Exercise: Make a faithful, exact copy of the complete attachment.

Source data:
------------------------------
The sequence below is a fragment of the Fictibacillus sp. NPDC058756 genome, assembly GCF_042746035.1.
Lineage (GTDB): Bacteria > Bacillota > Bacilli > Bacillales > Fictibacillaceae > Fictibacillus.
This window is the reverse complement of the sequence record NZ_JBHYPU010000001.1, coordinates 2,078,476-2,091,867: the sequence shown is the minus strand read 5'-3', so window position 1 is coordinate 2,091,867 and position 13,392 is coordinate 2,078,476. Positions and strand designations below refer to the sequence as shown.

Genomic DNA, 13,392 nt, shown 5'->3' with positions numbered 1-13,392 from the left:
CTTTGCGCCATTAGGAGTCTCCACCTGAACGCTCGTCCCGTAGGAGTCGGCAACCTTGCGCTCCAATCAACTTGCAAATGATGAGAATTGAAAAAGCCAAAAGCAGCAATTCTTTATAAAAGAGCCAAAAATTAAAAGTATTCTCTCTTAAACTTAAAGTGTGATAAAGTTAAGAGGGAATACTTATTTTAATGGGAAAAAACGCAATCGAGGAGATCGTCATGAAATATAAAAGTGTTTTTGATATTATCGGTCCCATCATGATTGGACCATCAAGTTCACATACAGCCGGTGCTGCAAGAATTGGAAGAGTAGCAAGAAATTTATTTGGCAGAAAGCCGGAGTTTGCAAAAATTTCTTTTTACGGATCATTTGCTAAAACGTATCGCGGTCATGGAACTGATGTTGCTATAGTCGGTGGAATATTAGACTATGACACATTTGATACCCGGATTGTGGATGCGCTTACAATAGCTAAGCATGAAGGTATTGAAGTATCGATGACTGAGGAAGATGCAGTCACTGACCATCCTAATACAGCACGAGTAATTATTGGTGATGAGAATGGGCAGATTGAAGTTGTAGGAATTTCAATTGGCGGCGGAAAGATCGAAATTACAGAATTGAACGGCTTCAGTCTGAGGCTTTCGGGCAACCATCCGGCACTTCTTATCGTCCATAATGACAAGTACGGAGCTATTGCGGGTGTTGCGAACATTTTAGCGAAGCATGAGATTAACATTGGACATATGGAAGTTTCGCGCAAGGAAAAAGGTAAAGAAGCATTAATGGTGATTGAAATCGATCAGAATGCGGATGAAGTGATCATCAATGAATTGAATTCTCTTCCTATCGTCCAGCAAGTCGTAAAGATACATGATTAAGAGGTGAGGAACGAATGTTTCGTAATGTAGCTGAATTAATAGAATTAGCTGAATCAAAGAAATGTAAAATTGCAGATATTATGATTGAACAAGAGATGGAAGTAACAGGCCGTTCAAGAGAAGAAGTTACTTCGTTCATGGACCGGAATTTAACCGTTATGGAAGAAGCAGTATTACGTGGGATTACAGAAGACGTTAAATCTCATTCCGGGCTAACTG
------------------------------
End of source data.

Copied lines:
The sequence below is a fragment of the Fictibacillus sp. NPDC058756 genome, assembly GCF_042746035.1.
Lineage (GTDB): Bacteria > Bacillota > Bacilli > Bacillales > Fictibacillaceae > Fictibacillus.
This window is the reverse complement of the sequence record NZ_JBHYPU010000001.1, coordinates 2,078,476-2,091,867: the sequence shown is the minus strand read 5'-3', so window position 1 is coordinate 2,091,867 and position 13,392 is coordinate 2,078,476. Positions and strand designations below refer to the sequence as shown.

Genomic DNA, 13,392 nt, shown 5'->3' with positions numbered 1-13,392 from the left:
CTTTGCGCCATTAGGAGTCTCCACCTGAACGCTCGTCCCGTAGGAGTCGGCAACCTTGCGCTCCAATCAACTTGCAAATGATGAGAATTGAAAAAGCCAAAAGCAGCAATTCTTTATAAAAGAGCCAAAAATTAAAAGTATTCTCTCTTAAACTTAAAGTGTGATAAAGTTAAGAGGGAATACTTATTTTAATGGGAAAAAACGCAATCGAGGAGATCGTCATGAAATATAAAAGTGTTTTTGATATTATCGGTCCCATCATGATTGGACCATCAAGTTCACATACAGCCGGTGCTGCAAGAATTGGAAGAGTAGCAAGAAATTTATTTGGCAGAAAGCCGGAGTTTGCAAAAATTTCTTTTTACGGATCATTTGCTAAAACGTATCGCGGTCATGGAACTGATGTTGCTATAGTCGGTGGAATATTAGACTATGACACATTTGATACCCGGATTGTGGATGCGCTTACAATAGCTAAGCATGAAGGTATTGAAGTATCGATGACTGAGGAAGATGCAGTCACTGACCATCCTAATACAGCACGAGTAATTATTGGTGATGAGAATGGGCAGATTGAAGTTGTAGGAATTTCAATTGGCGGCGGAAAGATCGAAATTACAGAATTGAACGGCTTCAGTCTGAGGCTTTCGGGCAACCATCCGGCACTTCTTATCGTCCATAATGACAAGTACGGAGCTATTGCGGGTGTTGCGAACATTTTAGCGAAGCATGAGATTAACATTGGACATATGGAAGTTTCGCGCAAGGAAAAAGGTAAAGAAGCATTAATGGTGATTGAAATCGATCAGAATGCGGATGAAGTGATCATCAATGAATTGAATTCTCTTCCTATCGTCCAGCAAGTCGTAAAGATACATGATTAAGAGGTGAGGAACGAATGTTTCGTAATGTAGCTGAATTAATAGAATTAGCTGAATCAAAGAAATGTAAAATTGCAGATATTATGATTGAACAAGAGATGGAAGTAACAGGCCGTTCAAGAGAAGAAGTTACTTCGTTCATGGACCGGAATTTAACCGTTATGGAAGAAGCAGTATTACGTGGGATTACAGAAGACGTTAAATCTCATTCCGGGCTAACTG